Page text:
Abstract Detail

Development and Structure

Povilus, Rebecca [1], Gehring, Mary [2].

DNA methylation and genetic imprinting in water lily (Nymphaea) seeds: implications for endosperm and seed evolution.

Endosperm is the product of a second fertilization event that occurs at the inception of flowering plant seeds, and is an important mediator of developmental and nutritional dynamics between an embryo and its mother. The biparental nature of endosperm is a key feature of this seed component, as the ratio of maternal and paternal genomes has been widely shown to impact endosperm development - and seed development as a whole. This parental genome dosage sensitivity has been tied to epigenetic modifications (such as DNA methylation) and imprinted gene expression (when allele expression depends on which parent it is inherited from). The mechanistic basis for parental genome dosage sensitivity has only been examined in systems with triploid endosperm (2:1 maternal:paternal genome ratio), although endosperm ploidy and parental genome dosage show remarkable variation across flowering plants. In order to provide a new perspective on the evolution of endosperm parental genome dosage sensitivity, we examined genetic/epigenetic aspects of endosperm development in Nymphaea - which is part of a lineage that is sister to nearly all other flowering plants. Furthermore, water lily endosperm is diploid (1:1 maternal:paternal genome ratio) and yet has been previously shown to exhibit parental genome dosage sensitivity. We find some water lily-specific patterns in endosperm DNA methylation, while genome-wide DNA hypomethylation appears to be a deeply conserved endosperm trait. We also find a set of genes that are genetically imprinted in water lily endosperm, including transcription factors and terpene synthases. Together, our results indicate that epigenetic modification and imprinted gene expression, while deeply conserved, have likely been evolving in concert with endosperm ploidy and function. Funding/support from NSF ISO-1812116 & DEB-1500963.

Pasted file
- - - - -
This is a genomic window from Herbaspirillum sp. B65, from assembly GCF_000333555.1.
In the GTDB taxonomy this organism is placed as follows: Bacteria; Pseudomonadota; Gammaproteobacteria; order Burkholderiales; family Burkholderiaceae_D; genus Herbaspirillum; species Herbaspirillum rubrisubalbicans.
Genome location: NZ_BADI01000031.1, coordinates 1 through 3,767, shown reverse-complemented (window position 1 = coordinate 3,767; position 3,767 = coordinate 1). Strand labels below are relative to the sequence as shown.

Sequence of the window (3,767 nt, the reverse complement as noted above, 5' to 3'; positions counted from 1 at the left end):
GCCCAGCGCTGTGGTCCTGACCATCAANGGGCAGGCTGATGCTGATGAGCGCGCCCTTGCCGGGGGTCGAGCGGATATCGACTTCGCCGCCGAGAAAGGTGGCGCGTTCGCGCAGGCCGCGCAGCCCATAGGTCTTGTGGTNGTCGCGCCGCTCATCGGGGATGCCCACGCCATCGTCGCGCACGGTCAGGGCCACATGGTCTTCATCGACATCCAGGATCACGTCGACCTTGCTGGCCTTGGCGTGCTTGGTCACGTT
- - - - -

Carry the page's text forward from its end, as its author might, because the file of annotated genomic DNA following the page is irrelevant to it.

1 - Whitehead Institute, 455 Main St, Cambridge, MA, 02142, US
2 - Whitehead Institute & MIT Biology, 455 Main St, Cambridge, MA, 021142, USA

seed development
genetic imprinting
epigenetic modification

Presentation Type: Oral Paper
Number: DS5004
Abstract ID:576
Candidate for Awards:None

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